Iceland’s defunct low-cost transatlantic carrier WOW air (WW, Reykjavik Keflavik) will apparently be revived by USAerospace Associates, a company chaired by Michelle Roosevelt Edwards, otherwise known as Michelle Ballarin.

It will start flying between Iceland and Washington Dulles under the WOW air brand from October, Ballarin revealed at a press conference held at the Hotel Saga in Reykjavík on September 6. The relaunch will initially be with two aircraft, potentially rising to between 10 and 12 by summer 2020, the online newspaper Vísir reported.

USAerospace Associates will take a 49% stake in the business, Ballarin said, while investors in Iceland will hold the rest of the capital to comply with European Union airline ownership rules.

However, the company will be based at Dulles, which is also where USAerospace Associates is headquartered, with a presence at Reykjavik Keflavik. It will operate under a United States Air Operator's Licence (AOL) using both Airbus and Boeing aircraft, Ballarin said. Further destinations are being discussed but will be broadly similar to the earlier WOW.

A previous attempt by Ballarin and USAerospace Associates to acquire the assets contained within WOW air's bankruptcy estate fell through at the end of July when payment to secure the deal was not transferred. Oasis Aviation Group, another Dulles-based company headed by Ballarin, was initially linked by Icelandic media to that first attempt. Ballarin said in an interview with the newspaper Morgunblaðið at the time that the deal would be worth ISK12.5 billion króna (USD99 million).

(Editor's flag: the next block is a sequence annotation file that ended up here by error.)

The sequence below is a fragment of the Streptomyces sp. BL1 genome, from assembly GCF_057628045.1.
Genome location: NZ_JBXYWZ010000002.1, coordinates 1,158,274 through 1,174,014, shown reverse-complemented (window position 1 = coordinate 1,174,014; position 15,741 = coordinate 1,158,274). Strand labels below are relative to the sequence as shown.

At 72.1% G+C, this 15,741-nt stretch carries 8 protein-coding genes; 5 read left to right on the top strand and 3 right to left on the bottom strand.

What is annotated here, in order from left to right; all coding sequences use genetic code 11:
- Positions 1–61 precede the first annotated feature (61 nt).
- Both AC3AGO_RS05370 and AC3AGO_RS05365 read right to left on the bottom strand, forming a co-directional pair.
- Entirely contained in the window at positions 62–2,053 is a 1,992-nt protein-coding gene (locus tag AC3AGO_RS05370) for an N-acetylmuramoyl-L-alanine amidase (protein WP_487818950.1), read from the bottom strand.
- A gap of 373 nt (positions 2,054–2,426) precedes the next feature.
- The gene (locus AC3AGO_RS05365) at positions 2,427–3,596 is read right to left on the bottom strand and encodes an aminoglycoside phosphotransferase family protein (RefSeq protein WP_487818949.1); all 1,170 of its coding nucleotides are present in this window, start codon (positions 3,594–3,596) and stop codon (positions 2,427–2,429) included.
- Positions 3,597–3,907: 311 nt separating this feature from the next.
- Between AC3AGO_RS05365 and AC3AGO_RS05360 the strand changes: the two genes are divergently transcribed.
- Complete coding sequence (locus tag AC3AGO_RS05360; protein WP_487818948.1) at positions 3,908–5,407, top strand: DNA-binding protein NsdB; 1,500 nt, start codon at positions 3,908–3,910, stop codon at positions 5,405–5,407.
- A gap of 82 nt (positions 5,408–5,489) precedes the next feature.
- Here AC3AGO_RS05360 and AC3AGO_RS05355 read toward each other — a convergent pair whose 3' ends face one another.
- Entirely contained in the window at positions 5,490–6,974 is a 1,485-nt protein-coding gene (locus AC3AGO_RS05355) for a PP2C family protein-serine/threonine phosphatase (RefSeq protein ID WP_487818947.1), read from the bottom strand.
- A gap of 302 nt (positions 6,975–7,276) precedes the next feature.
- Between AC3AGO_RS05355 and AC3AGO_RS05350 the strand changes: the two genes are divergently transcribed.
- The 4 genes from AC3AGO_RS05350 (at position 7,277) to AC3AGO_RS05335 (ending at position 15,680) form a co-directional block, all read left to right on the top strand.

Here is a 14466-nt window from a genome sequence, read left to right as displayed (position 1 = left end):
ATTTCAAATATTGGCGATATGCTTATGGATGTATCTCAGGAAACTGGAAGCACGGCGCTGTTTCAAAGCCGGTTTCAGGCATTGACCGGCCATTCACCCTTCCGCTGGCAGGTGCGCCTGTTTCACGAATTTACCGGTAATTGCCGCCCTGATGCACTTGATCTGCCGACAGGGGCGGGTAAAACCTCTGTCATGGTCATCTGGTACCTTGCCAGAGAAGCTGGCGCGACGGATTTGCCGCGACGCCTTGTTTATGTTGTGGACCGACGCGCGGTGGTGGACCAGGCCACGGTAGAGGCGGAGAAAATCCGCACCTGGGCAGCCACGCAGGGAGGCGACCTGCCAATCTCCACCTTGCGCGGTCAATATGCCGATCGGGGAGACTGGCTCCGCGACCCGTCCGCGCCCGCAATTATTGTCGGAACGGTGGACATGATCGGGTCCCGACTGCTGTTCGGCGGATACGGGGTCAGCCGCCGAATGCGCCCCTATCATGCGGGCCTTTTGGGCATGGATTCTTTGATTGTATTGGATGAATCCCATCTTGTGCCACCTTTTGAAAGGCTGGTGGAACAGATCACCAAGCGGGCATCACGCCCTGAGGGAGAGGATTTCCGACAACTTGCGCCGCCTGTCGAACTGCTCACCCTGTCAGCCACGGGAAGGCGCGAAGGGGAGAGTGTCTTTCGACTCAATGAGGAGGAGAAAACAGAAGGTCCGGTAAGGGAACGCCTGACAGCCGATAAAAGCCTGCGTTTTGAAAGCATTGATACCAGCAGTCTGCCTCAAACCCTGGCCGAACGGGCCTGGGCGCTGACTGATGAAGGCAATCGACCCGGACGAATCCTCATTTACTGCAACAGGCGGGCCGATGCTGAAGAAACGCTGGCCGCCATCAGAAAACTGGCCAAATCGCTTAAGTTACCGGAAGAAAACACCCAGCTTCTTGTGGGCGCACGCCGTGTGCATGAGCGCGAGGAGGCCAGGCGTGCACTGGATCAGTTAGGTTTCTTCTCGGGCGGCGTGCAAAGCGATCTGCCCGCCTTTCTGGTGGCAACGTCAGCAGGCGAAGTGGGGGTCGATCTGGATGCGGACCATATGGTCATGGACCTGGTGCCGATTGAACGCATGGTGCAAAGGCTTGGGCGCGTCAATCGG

According to the Washington Post, Ballarin's business interests have ranged over the years from weapons production to horse breeding, and she maintains strong business and personal ties with Somalia. Oasis offers passenger, cargo, and military cargo flights between Washington and Djibouti, including services for the US Department of Defence and other US government agencies, according to its website.

At the Hotel Saga press conference, Ballarin said that the purchase included WOW's uniforms, computers, marketing materials, and other assets, but she did not disclose the payment amount. However, she did say that USD85 million would be spent getting the carrier up and running. Besides commercial passenger flights, cargo flights are also planned including seafood transport from Iceland to the US.

Despite operating on a low-cost model, passengers on the newly resurrected WOW may be treated to meals created by a three-star Michelin chef as well as passenger lounge experiences, the Reykjavik Grapevine reported Ballarin as saying.